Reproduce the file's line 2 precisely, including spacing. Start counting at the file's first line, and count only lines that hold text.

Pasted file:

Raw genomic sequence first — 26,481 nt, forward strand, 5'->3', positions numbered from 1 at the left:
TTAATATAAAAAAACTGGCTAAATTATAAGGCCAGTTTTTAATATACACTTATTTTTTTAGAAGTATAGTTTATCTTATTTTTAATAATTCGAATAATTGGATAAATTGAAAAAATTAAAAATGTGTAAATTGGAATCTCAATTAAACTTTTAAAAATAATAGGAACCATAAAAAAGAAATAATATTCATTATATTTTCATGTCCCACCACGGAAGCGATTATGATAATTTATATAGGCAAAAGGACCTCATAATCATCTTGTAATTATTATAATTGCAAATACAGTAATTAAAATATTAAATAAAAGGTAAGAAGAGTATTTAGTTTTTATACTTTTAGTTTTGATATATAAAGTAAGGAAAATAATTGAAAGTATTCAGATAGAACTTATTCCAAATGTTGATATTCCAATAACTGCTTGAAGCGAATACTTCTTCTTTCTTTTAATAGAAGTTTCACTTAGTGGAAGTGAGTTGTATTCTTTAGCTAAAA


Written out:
TTAATATAAAAAAACTGGCTAAATTATAAGGCCAGTTTTTAATATACACTTATTTTTTTAGAAGTATAGTTTATCTTATTTTTAATAATTCGAATAATTGGATAAATTGAAAAAATTAAAAATGTGTAAATTGGAATCTCAATTAAACTTTTAAAAATAATAGGAACCATAAAAAAGAAATAATATTCATTATATTTTCATGTCCCACCACGGAAGCGATTATGATAATTTATATAGGCAAAAGGACCTCATAATCATCTTGTAATTATTATAATTGCAAATACAGTAATTAAAATATTAAATAAAAGGTAAGAAGAGTATTTAGTTTTTATACTTTTAGTTTTGATATATAAAGTAAGGAAAATAATTGAAAGTATTCAGATAGAACTTATTCCAAATGTTGATATTCCAATAACTGCTTGAAGCGAATACTTCTTCTTTCTTTTAATAGAAGTTTCACTTAGTGGAAGTGAGTTGTATTCTTTAGCTAAAA